Fresh Talent Revealed as Vitacress and the Royal Horticultural Society Announce the RHS Young Herb Photographers of the Year

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Indra Woodward, aged eight, from 11th Newham West Scout Group and 11-year-old Theo Harding-Rolls from Thomas’s Clapham School  have been named RHS Young Herb Photographers of the Year in a new competition for young people. The runners-up are Sophie Henderson (age six) from Stonham Aspal C of E VA Primary School in Suffolk and Rowan Atchison (age15) from Lomond School in Argyll and Bute

The competition was launched by Vitacress, the UK’s largest grower and supplier of fresh herbs for the UK retail market, and the Royal Horticultural Society (RHS) Campaign for School Gardening, a nationwide initiative to inspire and support schools to provide children with gardening opportunities. More than 340 entries were received, illustrating a huge variety of herbs growing in school gardens, kitchen gardens, allotments, and exotic holiday destinations.

Indra’s beautiful image of borage (Borago officinalis), photographed in the Peak District, was chosen by the judges as the winner of the 5 to 10 age category for its exquisite detail, clarity, and colour. Theo’s photograph of rosemary (Rosmarinus) in the sun and rain was a standout winner in the 11 to 17 age category due to the drama of the herb taken against a dark background balanced by soft raindrops. Both winners will receive an iPad Air for themselves and £500 worth of horticultural materials for their school or group.

Sophie was chosen as the runner-up in the 5 to 10 age category for her photograph of cardoon (Cynara cardunculus) which showed off the herb’s structural magnificence against a moody sky. Rowan’s Greek basil (Ocimum minimum) was beautifully composed and showed incredible detail of each leaf. The two runners-up will receive an iPad Mini for themselves and £250 of horticultural materials for their schools.

In addition to the four prizewinners, the judges selected a number of photographs that will be displayed in a special photographic exhibition at the RHS London Botanical Art Show on Friday 26 and Saturday 27 February 2016.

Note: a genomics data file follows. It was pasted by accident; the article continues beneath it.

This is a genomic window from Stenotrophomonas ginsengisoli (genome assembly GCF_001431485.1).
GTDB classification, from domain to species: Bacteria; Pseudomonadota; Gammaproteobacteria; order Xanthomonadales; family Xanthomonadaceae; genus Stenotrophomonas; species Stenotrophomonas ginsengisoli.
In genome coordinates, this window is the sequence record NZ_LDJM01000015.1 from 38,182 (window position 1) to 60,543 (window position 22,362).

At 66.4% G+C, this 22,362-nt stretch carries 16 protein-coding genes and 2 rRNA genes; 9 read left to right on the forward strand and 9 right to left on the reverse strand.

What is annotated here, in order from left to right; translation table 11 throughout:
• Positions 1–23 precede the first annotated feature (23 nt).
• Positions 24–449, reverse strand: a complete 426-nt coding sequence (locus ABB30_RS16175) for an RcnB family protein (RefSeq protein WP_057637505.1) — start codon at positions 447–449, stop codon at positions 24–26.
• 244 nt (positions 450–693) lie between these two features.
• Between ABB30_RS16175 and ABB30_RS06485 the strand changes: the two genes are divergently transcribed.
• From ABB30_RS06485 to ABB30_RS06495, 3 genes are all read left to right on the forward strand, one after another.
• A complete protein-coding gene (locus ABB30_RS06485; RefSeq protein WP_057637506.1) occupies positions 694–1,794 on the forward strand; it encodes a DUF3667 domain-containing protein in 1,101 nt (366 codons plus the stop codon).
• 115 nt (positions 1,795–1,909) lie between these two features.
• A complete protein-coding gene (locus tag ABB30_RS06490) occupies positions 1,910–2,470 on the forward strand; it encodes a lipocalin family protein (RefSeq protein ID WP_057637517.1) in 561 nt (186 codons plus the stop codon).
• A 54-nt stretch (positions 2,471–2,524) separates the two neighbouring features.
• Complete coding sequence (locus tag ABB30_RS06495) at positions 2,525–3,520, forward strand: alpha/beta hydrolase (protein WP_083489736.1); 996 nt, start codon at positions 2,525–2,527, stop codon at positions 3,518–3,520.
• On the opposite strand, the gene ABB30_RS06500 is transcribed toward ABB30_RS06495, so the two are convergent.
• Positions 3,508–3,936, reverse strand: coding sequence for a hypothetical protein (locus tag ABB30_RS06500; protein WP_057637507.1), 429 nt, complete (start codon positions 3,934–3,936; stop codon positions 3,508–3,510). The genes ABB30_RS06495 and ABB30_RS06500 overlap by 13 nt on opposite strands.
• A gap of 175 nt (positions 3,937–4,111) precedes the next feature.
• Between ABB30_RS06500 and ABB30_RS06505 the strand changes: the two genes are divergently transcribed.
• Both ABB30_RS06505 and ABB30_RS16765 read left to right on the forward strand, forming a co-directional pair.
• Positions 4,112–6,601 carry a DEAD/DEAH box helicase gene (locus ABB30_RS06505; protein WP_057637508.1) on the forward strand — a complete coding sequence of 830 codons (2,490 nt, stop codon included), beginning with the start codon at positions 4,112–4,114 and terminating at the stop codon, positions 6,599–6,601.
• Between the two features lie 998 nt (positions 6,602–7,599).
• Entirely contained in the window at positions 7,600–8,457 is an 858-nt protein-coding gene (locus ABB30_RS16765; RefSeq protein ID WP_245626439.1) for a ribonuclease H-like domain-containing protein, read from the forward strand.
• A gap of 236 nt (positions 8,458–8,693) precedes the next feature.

The judging panel comprised representatives from Vitacress and the RHS Campaign for School Gardening, as well as herb expert and broadcaster Jekka McVicar, chair of the RHS Herb Group Lady Bacon and Garden Media Guild photographer of the year 2014 Jason Ingram.

Alana Tapsell, Schools’ Communications Officer for the RHS Campaign for School Gardening, said: “We were delighted with the response to this competition and so impressed by the talent that we were presented. The quality of some of these photos was breathtaking; it’s incredible to see children as young a five have such an eye for detail. We are thrilled to be able to display some of these images at the exhibition next February and show what our younger generations are capable of!”

Vitacress’s Chris Moncrieff added: “Vitacress was proud to sponsor this competition. As the UK’s leading fresh herb producer, it is fantastic to see so many children getting involved and interacting with nature, and if that’s through photography then that’s fantastic. The entries were really imaginative and we saw great use of colour and detail. Picking the winners was really tricky.”

Vitacress is the UK’s largest grower and supplier of fresh herbs for the UK retail market. It is based in West Sussex where it has two nurseries. The herb division, established in the 1960s growing salad crops, began producing fresh herbs in 1989. Vitacress supplies more than 16 million fresh living potted herbs each year and more than 23 million packs of fresh cut and bunched herbs per year. The company offers a core range of nine herbs grown in pots and 16 different cut herbs, ranging from popular herbs used in everyday cooking such as coriander, basil, mint and rosemary, through to more specialist herbs such as lemon grass and lime leaves.

The RHS Campaign for School Gardening inspires and supports more than 22,000 schools across the UK with their gardening activities. RHS research has shown that gardening can help children develop by teaching them life skills and improving their wellbeing.

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